In Reilly & Personal Insolvency Acts 2012-2015 [2017] IEHC 558, Baker J, 5 October, 2017, the High Court held that applications to Court under Section 115A of the Personal Insolvency Acts 2012-2015 (the Acts), for approval of a Personal Insolvency Arrangement (PIA) despite its rejection by creditors, must be made by a Personal Insolvency Practitioner (PIP) and not by the Debtor themselves.


In this case a PIP made a proposal for a PIA on behalf of the Debtor but it did not receive the necessary support of creditors. The Circuit Court refused an application under Section 115A to approve the PIA notwithstanding its rejection and the Debtor appealed.

Bank of Ireland (the Bank), raised a preliminary issue that the appeal was not properly constituted, as it was not brought by the PIP, but by the Debtor. The Bank argued that the involvement of a PIP is mandatory in all applications under the Acts. Solicitors for the Bank indicated that they would consent to the PIP being substituted for the Debtor in the appeal. That offer was rejected.


The High Court noted that the language of Section115A is clear and grants a PIP the power to make an application to Court to review a PIA where the PIP considers that there are reasonable grounds for the making of such application. Accordingly, the power vested in the PIP is only to be exercised in appropriate cases, and where the PIP can justify the making of the application on reasonable grounds.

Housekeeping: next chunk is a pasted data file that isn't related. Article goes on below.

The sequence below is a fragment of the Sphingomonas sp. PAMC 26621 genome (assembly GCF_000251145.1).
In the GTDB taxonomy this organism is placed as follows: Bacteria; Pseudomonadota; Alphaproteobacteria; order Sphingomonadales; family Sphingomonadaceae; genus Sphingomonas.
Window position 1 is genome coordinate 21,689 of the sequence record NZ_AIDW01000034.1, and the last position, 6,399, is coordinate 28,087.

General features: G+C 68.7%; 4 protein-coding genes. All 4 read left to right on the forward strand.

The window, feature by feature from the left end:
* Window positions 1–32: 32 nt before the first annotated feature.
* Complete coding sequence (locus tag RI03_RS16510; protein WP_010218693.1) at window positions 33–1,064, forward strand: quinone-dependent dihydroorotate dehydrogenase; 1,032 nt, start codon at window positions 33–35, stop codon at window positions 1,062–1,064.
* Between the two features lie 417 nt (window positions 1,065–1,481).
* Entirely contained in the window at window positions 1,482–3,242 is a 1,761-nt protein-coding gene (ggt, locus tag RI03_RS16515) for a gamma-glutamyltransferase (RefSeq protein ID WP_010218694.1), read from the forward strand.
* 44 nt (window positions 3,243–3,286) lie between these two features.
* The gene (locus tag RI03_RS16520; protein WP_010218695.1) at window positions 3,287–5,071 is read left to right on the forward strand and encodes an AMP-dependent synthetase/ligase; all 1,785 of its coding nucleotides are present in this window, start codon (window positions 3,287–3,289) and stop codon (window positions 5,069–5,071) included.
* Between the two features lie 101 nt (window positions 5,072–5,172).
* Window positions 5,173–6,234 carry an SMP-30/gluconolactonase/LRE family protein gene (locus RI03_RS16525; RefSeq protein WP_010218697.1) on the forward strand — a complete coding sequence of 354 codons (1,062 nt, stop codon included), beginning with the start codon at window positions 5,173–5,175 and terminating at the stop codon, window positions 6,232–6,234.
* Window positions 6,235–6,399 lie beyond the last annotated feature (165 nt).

The High Court was of the view that the Acts set out clearly how an application under Section 115A is to be brought and the engagement of a PIP at the procedural stages is a mandatory requirement. The Court noted that the Oireachtas had decided that application under Section 115A is to be made by a PIP, who must in so doing make a judgement that there are reasonable grounds for making the application. The Court also observed that such procedural rules are not unknown in corporate insolvency law.

Noting the clear and unequivocal language in Section 115A, the Court held that an application for review by the Court under Section 115A must be commenced by a PIP on behalf of a debtor, and could not be brought or instituted by a debtor himself or herself.

The Court also held any appeal to the High Court is brought within the procedural confines of the Circuit Court jurisdiction. Accordingly, the appeal from the Circuit Court must also be brought by a PIP.

The Court was of the view that these procedural requirements did not limit the access of a debtor to the Court, but regulated that access in the interests of the process and also limited unnecessary and unmeritorious applications.

The Court acknowledged the practical problems that might result from its decision noting that while the Acts allow for the fees of the PIP in preparing a PIA and calling a meeting of creditors, it makes no mention of the costs a PIP might incur in lodging an application under Section 115A, or in any appeal. The Court also acknowledged that a PIP might be concerned that he or she might be ordered to pay the costs of any successful Court application or appeal. That said, the Court was of the view that if a PIP lodged an application in good faith and in exercise of his or her professional and reasonable judgement, it would be unlikely that they would be ordered to pay costs.

In the circumstances, the Court upheld the preliminary objection raised by the Bank, and dismissed the Debtor's appeal.